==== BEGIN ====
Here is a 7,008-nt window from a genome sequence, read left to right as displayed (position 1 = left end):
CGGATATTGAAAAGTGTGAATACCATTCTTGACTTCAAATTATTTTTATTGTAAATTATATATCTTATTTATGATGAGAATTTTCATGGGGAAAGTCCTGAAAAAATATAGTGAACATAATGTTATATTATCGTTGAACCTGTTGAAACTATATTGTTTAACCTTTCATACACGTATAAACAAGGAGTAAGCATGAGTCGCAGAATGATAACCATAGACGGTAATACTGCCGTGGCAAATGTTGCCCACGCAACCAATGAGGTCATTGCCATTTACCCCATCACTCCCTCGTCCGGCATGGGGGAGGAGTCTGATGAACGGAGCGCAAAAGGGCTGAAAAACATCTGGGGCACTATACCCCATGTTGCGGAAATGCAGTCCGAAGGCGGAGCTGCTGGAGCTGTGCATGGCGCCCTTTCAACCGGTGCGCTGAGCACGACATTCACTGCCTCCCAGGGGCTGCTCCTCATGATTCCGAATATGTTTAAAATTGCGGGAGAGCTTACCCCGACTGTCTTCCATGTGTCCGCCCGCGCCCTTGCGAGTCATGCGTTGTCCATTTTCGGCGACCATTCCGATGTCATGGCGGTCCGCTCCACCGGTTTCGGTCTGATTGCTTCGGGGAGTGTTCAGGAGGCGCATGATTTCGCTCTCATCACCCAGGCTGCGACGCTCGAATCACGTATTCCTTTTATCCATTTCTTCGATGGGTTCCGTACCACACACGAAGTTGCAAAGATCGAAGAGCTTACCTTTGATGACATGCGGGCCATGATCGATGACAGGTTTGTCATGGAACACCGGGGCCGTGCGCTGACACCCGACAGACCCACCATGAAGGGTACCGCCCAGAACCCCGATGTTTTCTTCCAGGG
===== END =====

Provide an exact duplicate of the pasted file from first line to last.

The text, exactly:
Here is a 7,008-nt window from a genome sequence, read left to right as displayed (position 1 = left end):
CGGATATTGAAAAGTGTGAATACCATTCTTGACTTCAAATTATTTTTATTGTAAATTATATATCTTATTTATGATGAGAATTTTCATGGGGAAAGTCCTGAAAAAATATAGTGAACATAATGTTATATTATCGTTGAACCTGTTGAAACTATATTGTTTAACCTTTCATACACGTATAAACAAGGAGTAAGCATGAGTCGCAGAATGATAACCATAGACGGTAATACTGCCGTGGCAAATGTTGCCCACGCAACCAATGAGGTCATTGCCATTTACCCCATCACTCCCTCGTCCGGCATGGGGGAGGAGTCTGATGAACGGAGCGCAAAAGGGCTGAAAAACATCTGGGGCACTATACCCCATGTTGCGGAAATGCAGTCCGAAGGCGGAGCTGCTGGAGCTGTGCATGGCGCCCTTTCAACCGGTGCGCTGAGCACGACATTCACTGCCTCCCAGGGGCTGCTCCTCATGATTCCGAATATGTTTAAAATTGCGGGAGAGCTTACCCCGACTGTCTTCCATGTGTCCGCCCGCGCCCTTGCGAGTCATGCGTTGTCCATTTTCGGCGACCATTCCGATGTCATGGCGGTCCGCTCCACCGGTTTCGGTCTGATTGCTTCGGGGAGTGTTCAGGAGGCGCATGATTTCGCTCTCATCACCCAGGCTGCGACGCTCGAATCACGTATTCCTTTTATCCATTTCTTCGATGGGTTCCGTACCACACACGAAGTTGCAAAGATCGAAGAGCTTACCTTTGATGACATGCGGGCCATGATCGATGACAGGTTTGTCATGGAACACCGGGGCCGTGCGCTGACACCCGACAGACCCACCATGAAGGGTACCGCCCAGAACCCCGATGTTTTCTTCCAGGG